Mastering Layer Cakes

June 19, 2012

Inspired by conversations on the FOOD52 Hotline, we're sharing tips and tricks that make navigating all of our kitchens easier and more fun. Today, we're mastering the art of layer cakes. 

Have you ever considered buying a pre-made layer cake and pretending you made it? Or maybe you've just written off making them altogether, explaining that you're just "not a baker." We've seen this behavior before, and we're here to tell you that you can do better. And that layer cakes are easier than you think. We asked our friend Dana Loia, owner of Dana's Bakery, to give us a step-by-step tutorial. Now you can have your (perfect) layer cake and eat it, too. 

If you've got any other tricks for mastering layer cakes, let us know in the comments! 

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Setting Yourself Up for Success: Line two round cake pans of equal size with parchment paper. Butter and dust them with flour, and gently tap out any excess flour. This process, which may seem tedious, will keep your cakes from sticking to the pan and crushing your dreams.

Making the Cake: Follow the instructions for whatever cake recipe you are making (we like this one), and divide the batter evenly between the two pans. Give them a little tap on the counter to remove any air bubbles and pop the pans in the oven (which you heated already, right?). When the cakes are done, remove them from the oven and let them cool to room temp.

Removing the Cakes from Their Pans: First, take a deep breath. No need to freak out -- it's just cake. Then, using a small offset spatula or a paring knife, glide it around the sides of the cake to loosen any sticky or stubborn batter from the pan. Wrap a cardboard cake round the size of your pans in plastic wrap and place it on the top of the cake. With one hand on either side, flip the cake pan over and gently tap one side so the cake loosens and slips right out of the pan -- don’t worry, it won't break that easily! If you're having trouble getting the cake out, put the pan in the freezer for 10 minutes, then try again. Repeat with the second cake.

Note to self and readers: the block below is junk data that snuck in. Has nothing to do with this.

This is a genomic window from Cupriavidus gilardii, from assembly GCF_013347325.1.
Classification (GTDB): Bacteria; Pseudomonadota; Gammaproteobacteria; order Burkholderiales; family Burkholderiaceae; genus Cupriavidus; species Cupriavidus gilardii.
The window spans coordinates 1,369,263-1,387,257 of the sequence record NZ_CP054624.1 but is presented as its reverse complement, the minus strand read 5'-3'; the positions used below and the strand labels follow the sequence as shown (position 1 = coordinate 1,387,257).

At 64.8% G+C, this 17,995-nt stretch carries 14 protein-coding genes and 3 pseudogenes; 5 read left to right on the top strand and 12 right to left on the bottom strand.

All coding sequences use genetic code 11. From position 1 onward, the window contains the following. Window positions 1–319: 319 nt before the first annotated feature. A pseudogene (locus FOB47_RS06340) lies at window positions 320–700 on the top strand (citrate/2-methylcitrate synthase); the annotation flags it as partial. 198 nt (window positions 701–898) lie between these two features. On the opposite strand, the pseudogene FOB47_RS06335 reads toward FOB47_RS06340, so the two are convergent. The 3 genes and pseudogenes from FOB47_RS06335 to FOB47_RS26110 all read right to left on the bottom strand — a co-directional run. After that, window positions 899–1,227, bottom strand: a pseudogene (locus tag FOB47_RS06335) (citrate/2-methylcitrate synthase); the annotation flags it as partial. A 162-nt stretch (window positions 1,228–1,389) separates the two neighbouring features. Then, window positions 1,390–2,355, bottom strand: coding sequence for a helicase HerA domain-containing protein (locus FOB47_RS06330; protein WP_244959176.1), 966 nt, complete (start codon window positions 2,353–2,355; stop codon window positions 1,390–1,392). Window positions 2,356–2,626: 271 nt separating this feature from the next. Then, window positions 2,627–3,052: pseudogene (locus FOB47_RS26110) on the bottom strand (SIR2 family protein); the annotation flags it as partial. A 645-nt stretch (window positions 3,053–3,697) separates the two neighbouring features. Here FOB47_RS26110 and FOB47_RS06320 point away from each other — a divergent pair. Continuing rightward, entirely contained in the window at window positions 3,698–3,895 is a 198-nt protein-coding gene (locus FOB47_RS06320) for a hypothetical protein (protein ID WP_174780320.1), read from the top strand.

Chilling Out: Once the cakes have been freed from their pans, place them on a sheet tray or large plate and put them back in the fridge for at least an hour. Chilling the cakes will help prevent breakage and excess crumbling when you cut them into layers. You can also do this the night before and let the cakes chill overnight -- just make sure to wrap them in plastic so they don’t go stale.


Cutting the Cake: With a serrated knife, gently cut the dome off the top of each layer. When cutting your cakes, make sure to keep the knife flat -- any angle will result in an uneven layer. Take your handy, plastic wrapped cake round and place it on top of the cake and FLIP! Remove the parchment paper if its still on the cake, and ta-da! The bottom of the cake is now the top, and it's smooth and flat and amazingly even. 

Making the Layers: Hold the serrated knife in your dominant hand and place your knife on the side wall, halfway up the cake. With one hand flat on the top, and your dominant hand holding the serrated knife flat, flat, flat, slowly saw back and forth while turning the cake clockwise with your other hand. Make sure your cake-turning hand is on the top of the cake, avoiding the possibility of the serrated knife coming through the other side and cutting your hand. Trust me, that hurts. 

Take a deep breath, you’re doing great!


Assembly (Or, You're Almost There!): Put a dab of icing in the middle of a cake round and place layer one on top. This dab of icing acts like glue, keeping the layer on the cake board. This is now your bottom layer and it's a great place to hide an ugly layer if you had any trouble with your serrated knife. Place a dollop of buttercream or whatever frosting your recipe calls for in the center of that layer. Using an offset spatula at a slight angle, work the icing from center to ends using a half-circle motion. Do this until the icing is in an even layer and coming over the sides.

Once the icing is evenly distributed, place new layer on top, and repeat.